Complementary and alternative medicine (CAM) includes a wide variety of interventions — from diets and supplements to meditation and T’ai Chi — which come from many different disciplines and traditions. Most are considered to be outside the realm of conventional medicine, although others, including vitamin D, exercise, acupuncture and cooling strategies, for example, are establishing their role in comprehensive care through scientific study and clinical trials.
When used in combination with conventional medicine, these interventions are referred to as "complementary;" when used instead of conventional medicine, they are referred to as "alternative." In the United States today, the vast majority of people incorporate one form or another of CAM as part of their MS management, most often in combination with their prescribed MS treatments.
The American Academy of Neurology recently released a guideline on the use of complementary and alternative medicine (CAM) in MS.
Many people use CAM because they believe that anything sold online or over-the-counter at a pharmacy or health food store is healthy and harmless. But many products that claim to be safe and beneficial may not be. Unlike conventional medical treatments that are thoroughly tested and carefully regulated by the U.S. Food and Drug Administration (FDA), most CAM therapies have undergone very little — if any — scientific study to evaluate their safety and effectiveness. So some forms of CAM may be completely safe for a person with MS while others may actually pose significant risks — by producing significant side effects, over-stimulating the person’s immune system or interacting negatively with other medications a person is taking. Some may provide some benefit for a person with MS while others offer no benefit at all.
Carefully-designed clinical trials are the best way to determine the safety and effectiveness of a particular treatment. Here’s why:
- Because the course of MS is variable, and each person’s symptoms tend to come and go in an unpredictable way, the only way to determine the effectiveness of a treatment is to test it on a large number of people.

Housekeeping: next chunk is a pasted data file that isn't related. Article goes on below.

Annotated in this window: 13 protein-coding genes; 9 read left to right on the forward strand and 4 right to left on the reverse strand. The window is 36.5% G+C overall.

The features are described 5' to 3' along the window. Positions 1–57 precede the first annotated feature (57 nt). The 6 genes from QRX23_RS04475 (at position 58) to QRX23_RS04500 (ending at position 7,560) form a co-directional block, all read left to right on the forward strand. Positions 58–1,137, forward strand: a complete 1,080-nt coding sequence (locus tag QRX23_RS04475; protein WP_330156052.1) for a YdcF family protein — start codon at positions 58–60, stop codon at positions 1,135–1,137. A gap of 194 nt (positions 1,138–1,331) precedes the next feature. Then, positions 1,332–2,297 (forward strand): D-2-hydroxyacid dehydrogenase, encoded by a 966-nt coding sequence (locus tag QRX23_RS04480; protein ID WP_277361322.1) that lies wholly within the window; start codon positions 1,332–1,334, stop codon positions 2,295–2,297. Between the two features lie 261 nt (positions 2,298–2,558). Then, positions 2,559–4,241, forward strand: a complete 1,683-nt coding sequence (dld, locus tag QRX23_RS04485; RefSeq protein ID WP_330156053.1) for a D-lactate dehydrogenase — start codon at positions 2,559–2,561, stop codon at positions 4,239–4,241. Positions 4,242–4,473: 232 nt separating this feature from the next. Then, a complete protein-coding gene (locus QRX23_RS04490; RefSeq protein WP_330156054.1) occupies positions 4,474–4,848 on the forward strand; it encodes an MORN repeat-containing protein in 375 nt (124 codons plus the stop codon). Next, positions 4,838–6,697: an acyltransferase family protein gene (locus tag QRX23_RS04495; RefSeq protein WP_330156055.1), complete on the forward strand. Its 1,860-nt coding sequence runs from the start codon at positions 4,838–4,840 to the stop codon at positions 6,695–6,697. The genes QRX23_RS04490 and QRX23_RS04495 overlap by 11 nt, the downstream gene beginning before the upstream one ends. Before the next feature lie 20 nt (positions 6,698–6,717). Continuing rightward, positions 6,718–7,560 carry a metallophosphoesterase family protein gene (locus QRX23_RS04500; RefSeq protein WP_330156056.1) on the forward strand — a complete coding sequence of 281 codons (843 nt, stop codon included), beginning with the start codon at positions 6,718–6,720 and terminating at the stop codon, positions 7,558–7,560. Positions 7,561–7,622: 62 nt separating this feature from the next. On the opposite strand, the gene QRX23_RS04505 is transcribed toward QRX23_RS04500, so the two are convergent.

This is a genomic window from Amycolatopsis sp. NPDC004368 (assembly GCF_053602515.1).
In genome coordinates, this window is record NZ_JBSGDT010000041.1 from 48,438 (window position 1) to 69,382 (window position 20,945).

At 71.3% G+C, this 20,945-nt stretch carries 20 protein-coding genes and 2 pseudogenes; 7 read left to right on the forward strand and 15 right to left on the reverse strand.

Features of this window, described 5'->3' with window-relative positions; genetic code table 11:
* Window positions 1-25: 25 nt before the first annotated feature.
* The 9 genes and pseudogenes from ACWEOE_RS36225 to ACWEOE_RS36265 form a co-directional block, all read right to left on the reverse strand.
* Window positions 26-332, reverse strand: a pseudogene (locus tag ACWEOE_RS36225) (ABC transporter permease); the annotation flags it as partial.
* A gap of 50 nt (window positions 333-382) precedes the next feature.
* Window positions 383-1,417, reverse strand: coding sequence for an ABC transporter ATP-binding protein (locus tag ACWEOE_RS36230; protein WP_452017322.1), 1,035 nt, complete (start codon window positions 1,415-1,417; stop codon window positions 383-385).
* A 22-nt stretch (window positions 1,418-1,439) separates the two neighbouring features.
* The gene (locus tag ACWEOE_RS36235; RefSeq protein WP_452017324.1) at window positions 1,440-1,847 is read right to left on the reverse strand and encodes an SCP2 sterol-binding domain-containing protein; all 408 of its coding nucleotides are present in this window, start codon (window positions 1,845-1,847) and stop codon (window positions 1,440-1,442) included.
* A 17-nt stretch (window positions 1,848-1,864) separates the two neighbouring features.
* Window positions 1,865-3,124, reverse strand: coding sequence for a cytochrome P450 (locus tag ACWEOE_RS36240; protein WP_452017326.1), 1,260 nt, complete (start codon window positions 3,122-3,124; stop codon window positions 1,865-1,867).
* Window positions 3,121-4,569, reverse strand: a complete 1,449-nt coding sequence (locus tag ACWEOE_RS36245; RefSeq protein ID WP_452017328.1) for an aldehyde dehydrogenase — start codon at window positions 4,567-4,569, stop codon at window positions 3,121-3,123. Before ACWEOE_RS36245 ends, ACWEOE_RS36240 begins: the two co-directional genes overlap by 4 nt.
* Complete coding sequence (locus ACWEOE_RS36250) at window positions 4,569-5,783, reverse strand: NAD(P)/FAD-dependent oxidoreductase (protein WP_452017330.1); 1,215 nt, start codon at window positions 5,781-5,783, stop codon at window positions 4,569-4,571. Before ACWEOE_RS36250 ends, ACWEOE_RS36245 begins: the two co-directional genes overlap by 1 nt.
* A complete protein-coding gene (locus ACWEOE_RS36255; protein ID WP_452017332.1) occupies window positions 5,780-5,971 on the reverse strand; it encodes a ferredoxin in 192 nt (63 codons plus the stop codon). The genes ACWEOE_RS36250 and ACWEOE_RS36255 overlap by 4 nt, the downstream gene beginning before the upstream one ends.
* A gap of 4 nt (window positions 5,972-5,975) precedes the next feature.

- Because most people — regardless of the disease they have — will have a positive response to any new treatment they receive (even if it’s an inactive substance or placebo). The effectiveness of a new treatment can only be proven by comparing it to a placebo or to another treatment that has already been shown to be effective.
- Because every treatment carries with it the risk of anticipated and unanticipated side effects, the only way to evaluate a treatment’s safety is to evaluate it in a large number of people over a sufficient period of time.
Guidelines for considering or using CAM
Questions to ask when considering CAM:
- What does the treatment involve?
- How and why is it supposed to work?
- How effective is it?
- What are the risks associated with its use?
- How much does it cost?
Keep your physician informed about everything you are taking. Not sharing this important information is like asking your physician to treat you blindfolded — and knowing everything you are taking will allow your doctor to alert you to possible side effects or drug interactions.
Don't abandon conventional therapy. The treatments your physician prescribes for you are the ones that have been evaluated in controlled clinical trials or accepted by the MS medical community as safe and effective therapies. So stay with your prescribed treatments even if you decide to add CAM to your comprehensive treatment plan.
Document the experience. Keep a detailed log of what you take or what is done and any changes you experience. Use this form to track your prescription and over-the-counter treatments (.pdf).
Complementary approaches to taking care of yourself
Food and diet — Although various diets have been promoted to cure or control MS, no diet has been proven to modify the course of MS. MS specialists recommend that people follow the same high fiber, low fat diet that is recommended for all adults.
Exercise — Exercise offers many benefits for people with MS. In addition to improving your overall health, aerobic exercise reduces fatigue and improves bladder and bowel function, strength, and mood. Stretching exercises reduce stiffness and increase mobility. The physical therapist can recommend an exercise plan to fit your abilities and limitations.
Stress management (.pdf) — The relationship between stress and the onset or worsening of MS is far from clear — and different types of stress appear to affect different people in different ways. But none of us feel our best when we’re stressed, so it’s important to find the stress management strategies that work best for you.
Acupuncture — Acupuncture is finding its way into Western medicine, with studies suggesting possible benefits for a wide range of problems.